My last day in the UK was especially difficult for me.
2011 was a long and brutal year, and I only got through it with a lot of help from a lot of dearly loved people. To say goodbye to them was proving extremely difficult and I’d woken up early the morning of my departure, inconsolable with sadness and tears.
At the same time, I had a lot of fears. Returning home. What would it be like? How would I feel? Were the dreams that I had swirling in my mind realistic, reachable? I had a lot to contend with that dull grey December morning; and the last thing I needed was to discover that I couldn’t find my tax refund form for a digital camera I had purchased a week before.
The camera had cost me a lot of money and the refund would be very handsome; I couldn’t leave without claiming it. And after having looked everywhere possible for the form, I realised that making a trip back to the shop and getting a new one would probably save me more time than trying to unpack all of my stuff and decode my arranging system from the night before. But I still wasn’t done with getting everything together and I had more than enough last-minute tasks to perform. The last thing I needed was a journey into town.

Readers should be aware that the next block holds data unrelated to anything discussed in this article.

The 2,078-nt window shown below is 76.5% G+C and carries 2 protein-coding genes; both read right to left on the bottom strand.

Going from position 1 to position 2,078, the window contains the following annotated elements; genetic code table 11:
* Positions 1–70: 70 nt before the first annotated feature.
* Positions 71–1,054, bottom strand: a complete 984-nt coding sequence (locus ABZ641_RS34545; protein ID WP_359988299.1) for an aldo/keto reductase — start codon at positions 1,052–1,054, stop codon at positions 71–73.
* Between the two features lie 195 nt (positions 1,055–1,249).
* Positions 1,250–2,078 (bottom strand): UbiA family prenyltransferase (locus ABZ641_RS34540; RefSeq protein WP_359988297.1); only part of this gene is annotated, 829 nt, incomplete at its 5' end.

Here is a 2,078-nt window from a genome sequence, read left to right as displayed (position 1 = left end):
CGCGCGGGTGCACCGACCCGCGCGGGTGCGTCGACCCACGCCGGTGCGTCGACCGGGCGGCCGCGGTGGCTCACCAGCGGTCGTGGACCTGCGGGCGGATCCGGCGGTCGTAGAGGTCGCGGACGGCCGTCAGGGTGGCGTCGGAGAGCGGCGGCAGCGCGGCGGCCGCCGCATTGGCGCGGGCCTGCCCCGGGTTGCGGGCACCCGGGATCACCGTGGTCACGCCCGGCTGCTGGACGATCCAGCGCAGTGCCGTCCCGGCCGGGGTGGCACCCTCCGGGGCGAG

In the end, there would be no other solution and I had to get on the bus and go. As the double decker wended its way through the narrow streets, I looked at everything it passed; the terracotta pavements, the people, the shops, the lanes; everything I realised would soon fade into a memory I’d carry with me over 10 000 km away. The trip was adding to my melancholy and warm tears were nestled in my eyelids, threatening to dance softly down my face. Somehow, I managed to blink them back in.